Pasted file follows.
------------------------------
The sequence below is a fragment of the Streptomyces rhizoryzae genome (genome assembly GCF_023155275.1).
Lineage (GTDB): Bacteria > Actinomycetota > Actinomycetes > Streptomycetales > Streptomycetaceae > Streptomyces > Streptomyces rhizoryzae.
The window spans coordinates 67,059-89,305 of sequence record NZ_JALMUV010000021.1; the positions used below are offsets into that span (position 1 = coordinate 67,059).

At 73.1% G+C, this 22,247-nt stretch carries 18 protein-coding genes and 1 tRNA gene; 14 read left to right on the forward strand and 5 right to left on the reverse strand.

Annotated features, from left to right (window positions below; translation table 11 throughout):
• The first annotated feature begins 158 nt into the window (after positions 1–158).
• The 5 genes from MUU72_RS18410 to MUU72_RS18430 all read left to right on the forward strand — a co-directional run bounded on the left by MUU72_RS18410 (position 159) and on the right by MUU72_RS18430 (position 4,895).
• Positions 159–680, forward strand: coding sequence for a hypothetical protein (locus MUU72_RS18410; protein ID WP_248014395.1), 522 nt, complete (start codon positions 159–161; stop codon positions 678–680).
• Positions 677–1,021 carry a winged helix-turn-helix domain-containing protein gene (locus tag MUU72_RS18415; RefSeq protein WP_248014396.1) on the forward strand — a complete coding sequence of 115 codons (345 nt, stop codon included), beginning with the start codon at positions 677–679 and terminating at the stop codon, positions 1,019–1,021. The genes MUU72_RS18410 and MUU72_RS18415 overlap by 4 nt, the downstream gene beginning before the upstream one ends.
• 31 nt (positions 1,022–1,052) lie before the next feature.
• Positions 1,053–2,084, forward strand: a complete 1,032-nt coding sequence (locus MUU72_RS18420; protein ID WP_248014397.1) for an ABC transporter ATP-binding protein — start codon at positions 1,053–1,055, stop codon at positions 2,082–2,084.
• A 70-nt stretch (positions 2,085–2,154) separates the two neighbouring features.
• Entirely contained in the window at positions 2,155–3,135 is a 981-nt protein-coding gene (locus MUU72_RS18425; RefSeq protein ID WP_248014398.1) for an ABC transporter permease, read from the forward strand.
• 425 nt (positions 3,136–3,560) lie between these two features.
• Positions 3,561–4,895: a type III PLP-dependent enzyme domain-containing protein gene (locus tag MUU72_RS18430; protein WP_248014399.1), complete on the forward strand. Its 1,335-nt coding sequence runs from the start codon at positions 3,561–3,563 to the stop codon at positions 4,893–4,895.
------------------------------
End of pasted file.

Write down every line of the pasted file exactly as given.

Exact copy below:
The sequence below is a fragment of the Streptomyces rhizoryzae genome (genome assembly GCF_023155275.1).
Lineage (GTDB): Bacteria > Actinomycetota > Actinomycetes > Streptomycetales > Streptomycetaceae > Streptomyces > Streptomyces rhizoryzae.
The window spans coordinates 67,059-89,305 of sequence record NZ_JALMUV010000021.1; the positions used below are offsets into that span (position 1 = coordinate 67,059).

At 73.1% G+C, this 22,247-nt stretch carries 18 protein-coding genes and 1 tRNA gene; 14 read left to right on the forward strand and 5 right to left on the reverse strand.

Annotated features, from left to right (window positions below; translation table 11 throughout):
• The first annotated feature begins 158 nt into the window (after positions 1–158).
• The 5 genes from MUU72_RS18410 to MUU72_RS18430 all read left to right on the forward strand — a co-directional run bounded on the left by MUU72_RS18410 (position 159) and on the right by MUU72_RS18430 (position 4,895).
• Positions 159–680, forward strand: coding sequence for a hypothetical protein (locus MUU72_RS18410; protein ID WP_248014395.1), 522 nt, complete (start codon positions 159–161; stop codon positions 678–680).
• Positions 677–1,021 carry a winged helix-turn-helix domain-containing protein gene (locus tag MUU72_RS18415; RefSeq protein WP_248014396.1) on the forward strand — a complete coding sequence of 115 codons (345 nt, stop codon included), beginning with the start codon at positions 677–679 and terminating at the stop codon, positions 1,019–1,021. The genes MUU72_RS18410 and MUU72_RS18415 overlap by 4 nt, the downstream gene beginning before the upstream one ends.
• 31 nt (positions 1,022–1,052) lie before the next feature.
• Positions 1,053–2,084, forward strand: a complete 1,032-nt coding sequence (locus MUU72_RS18420; protein ID WP_248014397.1) for an ABC transporter ATP-binding protein — start codon at positions 1,053–1,055, stop codon at positions 2,082–2,084.
• A 70-nt stretch (positions 2,085–2,154) separates the two neighbouring features.
• Entirely contained in the window at positions 2,155–3,135 is a 981-nt protein-coding gene (locus MUU72_RS18425; RefSeq protein ID WP_248014398.1) for an ABC transporter permease, read from the forward strand.
• 425 nt (positions 3,136–3,560) lie between these two features.
• Positions 3,561–4,895: a type III PLP-dependent enzyme domain-containing protein gene (locus tag MUU72_RS18430; protein WP_248014399.1), complete on the forward strand. Its 1,335-nt coding sequence runs from the start codon at positions 3,561–3,563 to the stop codon at positions 4,893–4,895.